Do I Really Need All These Credit Cards?

“2.9% Introductory rate.” “Guaranteed approval.” “No Annual Fee.” “Limited time Offer on Pre-Approved Gold Card.” How many credit card offers have been delivered to your mailbox this year? How many have you said “yes” to?

Thirty years ago banks and stores issued credit cards to only those with excellent credit. Their philosophy was customers with excellent credit would be most likely to pay their accounts and least likely to default.

In the 80’s, credit card companies made a radical change in their thinking. Rather than extend credit to only their best customers, they began marketing their cards to everyone regardless of their credit history. People with poor or marginal credit histories (including bankruptcies) began receiving credit card offers in the mail. The card companies reasoned that whatever money they may lose from customers who failed to pay, they would more than make up in finance charges, late fees and over-the-limit fees from those customers who max out their cards and carry a continuous high balance.

They were correct on all counts. Issuing credit cards to customers with poor or marginal credit increased their risk. They lost money on those who defaulted and filed bankruptcy. But they made hundreds of millions of dollars in additional finance charges from customers who quickly ran their card to the limit and carried a running balance. It’s estimated that last year Americans paid approximately $65,000,000,000 ($65 billion!) in finance charges alone.

Statistics show that the average American household has 10 credit cards. All those VISA, MasterCard, American Express, department store cards, retail mail order cards, phone cards, and gas cards add up.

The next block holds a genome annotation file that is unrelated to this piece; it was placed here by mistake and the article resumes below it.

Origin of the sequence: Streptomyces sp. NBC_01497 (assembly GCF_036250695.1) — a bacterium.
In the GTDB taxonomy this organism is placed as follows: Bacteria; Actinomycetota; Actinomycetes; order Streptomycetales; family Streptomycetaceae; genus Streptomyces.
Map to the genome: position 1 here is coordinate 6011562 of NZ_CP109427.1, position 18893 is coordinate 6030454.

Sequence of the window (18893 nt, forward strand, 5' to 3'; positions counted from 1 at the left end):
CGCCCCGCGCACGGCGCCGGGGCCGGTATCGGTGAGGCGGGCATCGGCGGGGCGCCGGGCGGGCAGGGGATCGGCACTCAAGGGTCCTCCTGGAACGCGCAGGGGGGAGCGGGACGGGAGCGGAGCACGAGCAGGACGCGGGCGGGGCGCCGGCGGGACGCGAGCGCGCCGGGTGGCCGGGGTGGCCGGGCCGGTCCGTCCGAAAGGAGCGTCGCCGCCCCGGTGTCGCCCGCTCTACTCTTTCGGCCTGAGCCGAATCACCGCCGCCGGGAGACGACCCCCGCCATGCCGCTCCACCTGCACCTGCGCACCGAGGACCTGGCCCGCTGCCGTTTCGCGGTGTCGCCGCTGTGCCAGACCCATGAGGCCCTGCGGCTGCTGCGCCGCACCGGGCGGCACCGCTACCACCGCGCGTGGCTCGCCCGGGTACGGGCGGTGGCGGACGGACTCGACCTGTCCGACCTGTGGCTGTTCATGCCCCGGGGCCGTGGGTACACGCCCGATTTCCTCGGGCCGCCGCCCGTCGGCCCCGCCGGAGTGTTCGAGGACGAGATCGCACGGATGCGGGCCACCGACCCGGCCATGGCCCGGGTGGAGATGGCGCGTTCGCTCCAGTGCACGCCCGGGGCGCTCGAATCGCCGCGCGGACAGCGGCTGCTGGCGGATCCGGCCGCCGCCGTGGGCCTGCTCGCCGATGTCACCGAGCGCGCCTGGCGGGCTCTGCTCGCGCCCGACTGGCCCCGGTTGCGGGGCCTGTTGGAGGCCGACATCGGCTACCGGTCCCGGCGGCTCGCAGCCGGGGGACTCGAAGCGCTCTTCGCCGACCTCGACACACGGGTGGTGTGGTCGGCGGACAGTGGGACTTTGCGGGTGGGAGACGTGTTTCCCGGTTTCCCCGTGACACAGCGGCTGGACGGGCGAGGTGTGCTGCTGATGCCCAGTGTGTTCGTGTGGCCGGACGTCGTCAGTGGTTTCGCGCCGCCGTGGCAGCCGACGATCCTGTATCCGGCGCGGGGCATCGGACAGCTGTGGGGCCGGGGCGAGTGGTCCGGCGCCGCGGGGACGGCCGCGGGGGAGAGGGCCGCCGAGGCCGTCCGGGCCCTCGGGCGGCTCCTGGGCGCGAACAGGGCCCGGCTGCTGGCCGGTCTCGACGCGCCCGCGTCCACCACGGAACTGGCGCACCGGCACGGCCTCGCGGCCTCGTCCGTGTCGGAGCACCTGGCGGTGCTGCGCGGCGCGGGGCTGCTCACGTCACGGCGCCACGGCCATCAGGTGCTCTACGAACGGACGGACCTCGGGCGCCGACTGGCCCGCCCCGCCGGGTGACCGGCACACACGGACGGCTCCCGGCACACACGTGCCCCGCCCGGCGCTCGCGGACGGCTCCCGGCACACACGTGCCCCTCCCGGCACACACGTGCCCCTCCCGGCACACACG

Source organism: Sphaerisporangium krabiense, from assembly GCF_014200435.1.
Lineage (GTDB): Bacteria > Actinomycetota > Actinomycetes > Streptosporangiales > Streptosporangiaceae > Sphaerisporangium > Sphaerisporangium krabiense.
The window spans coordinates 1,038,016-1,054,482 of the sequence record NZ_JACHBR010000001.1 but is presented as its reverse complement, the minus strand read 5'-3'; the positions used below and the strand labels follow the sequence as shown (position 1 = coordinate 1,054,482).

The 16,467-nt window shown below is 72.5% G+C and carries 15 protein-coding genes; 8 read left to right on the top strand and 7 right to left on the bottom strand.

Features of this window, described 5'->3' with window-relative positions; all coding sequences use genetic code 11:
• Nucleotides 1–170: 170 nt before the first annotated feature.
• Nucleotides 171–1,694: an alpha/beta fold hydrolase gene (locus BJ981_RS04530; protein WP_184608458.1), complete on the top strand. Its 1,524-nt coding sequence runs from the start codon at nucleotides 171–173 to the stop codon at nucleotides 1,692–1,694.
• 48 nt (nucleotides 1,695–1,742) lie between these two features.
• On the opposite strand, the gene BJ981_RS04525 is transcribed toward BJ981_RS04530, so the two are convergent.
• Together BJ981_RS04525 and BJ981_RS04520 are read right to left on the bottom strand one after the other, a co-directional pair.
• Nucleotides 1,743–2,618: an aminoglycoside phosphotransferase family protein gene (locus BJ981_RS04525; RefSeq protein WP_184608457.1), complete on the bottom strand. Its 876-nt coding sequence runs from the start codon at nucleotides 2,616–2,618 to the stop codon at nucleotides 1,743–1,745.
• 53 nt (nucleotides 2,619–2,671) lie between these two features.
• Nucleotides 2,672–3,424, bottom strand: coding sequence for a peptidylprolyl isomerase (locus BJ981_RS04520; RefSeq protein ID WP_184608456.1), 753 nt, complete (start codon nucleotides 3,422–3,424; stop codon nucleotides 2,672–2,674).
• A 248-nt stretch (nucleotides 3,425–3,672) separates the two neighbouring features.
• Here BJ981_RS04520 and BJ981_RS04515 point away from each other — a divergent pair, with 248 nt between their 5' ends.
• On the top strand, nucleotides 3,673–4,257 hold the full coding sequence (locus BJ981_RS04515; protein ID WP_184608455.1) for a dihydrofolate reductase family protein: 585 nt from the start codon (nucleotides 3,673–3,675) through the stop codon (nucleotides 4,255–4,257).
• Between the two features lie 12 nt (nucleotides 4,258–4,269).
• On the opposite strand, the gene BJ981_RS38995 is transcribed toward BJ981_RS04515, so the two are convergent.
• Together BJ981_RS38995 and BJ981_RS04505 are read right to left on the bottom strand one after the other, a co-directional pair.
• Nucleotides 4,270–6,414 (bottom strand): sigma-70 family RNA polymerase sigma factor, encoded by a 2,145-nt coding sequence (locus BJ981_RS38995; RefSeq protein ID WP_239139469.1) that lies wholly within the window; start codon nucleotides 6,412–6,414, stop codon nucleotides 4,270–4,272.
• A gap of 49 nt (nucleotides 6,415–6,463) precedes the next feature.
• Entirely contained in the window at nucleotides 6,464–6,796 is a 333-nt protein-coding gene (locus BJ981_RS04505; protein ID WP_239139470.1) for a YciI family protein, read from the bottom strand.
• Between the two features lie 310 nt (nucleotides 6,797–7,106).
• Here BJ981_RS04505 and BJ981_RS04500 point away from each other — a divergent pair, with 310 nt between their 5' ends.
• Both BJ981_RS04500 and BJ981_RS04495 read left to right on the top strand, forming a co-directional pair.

Is it really necessary to have a credit card from every store you frequent? Probably not. You typically spend more money when paying with a credit card instead of cash because swiping a plastic card doesn’t “feel” like you’re spending real money. The more credit cards you have, the more opportunities you have to “swipe”. More credit cards in your pocket also represents more “potential debt”, a fact that those who read your credit report will consider.

Even if you have a little or nothing charged on them, multiple “open accounts” can have a detrimental effect when a prospective lender reviews your credit report. These “open accounts” represent credit available to you and may prevent you from obtaining the financing you seek, especially on a major purchase like a home or car.

Since too many open accounts can give the appearance (or show the reality) that you are overextended, a wise approach is to “reduce and simplify”. Keep one all-purpose credit card. Pay off the balances of your remaining cards and cancel them. (For tips on how to do this, see “The Right Way to Cancel A Credit Card”).

By paying off and canceling your unnecessary credit cards, you will give a positive boost to your credit score. You’ll have fewer monthly statements to keep track of. Less is more when it comes to credit cards.

Oh, about those pre-approved credit card offers that fill your mailbox? It’s a good idea to shred them even if you haven’t opened them. “Identity theft” is a growing problem. Any credit card or loan offers you receive in the mail should be shredded to protect yourself.

The Right Way to Cancel a Credit Card

In 1995, credit card companies collectively offered Americans 2.7 billion opportunities to sign up for a credit card. About 1.4 percent of the offers were accepted. Getting a credit card is easy. Almost as easy as a walk to your mailbox. But how do you get rid of a credit card that you no longer want or need? Is there a right way to cancel a credit card?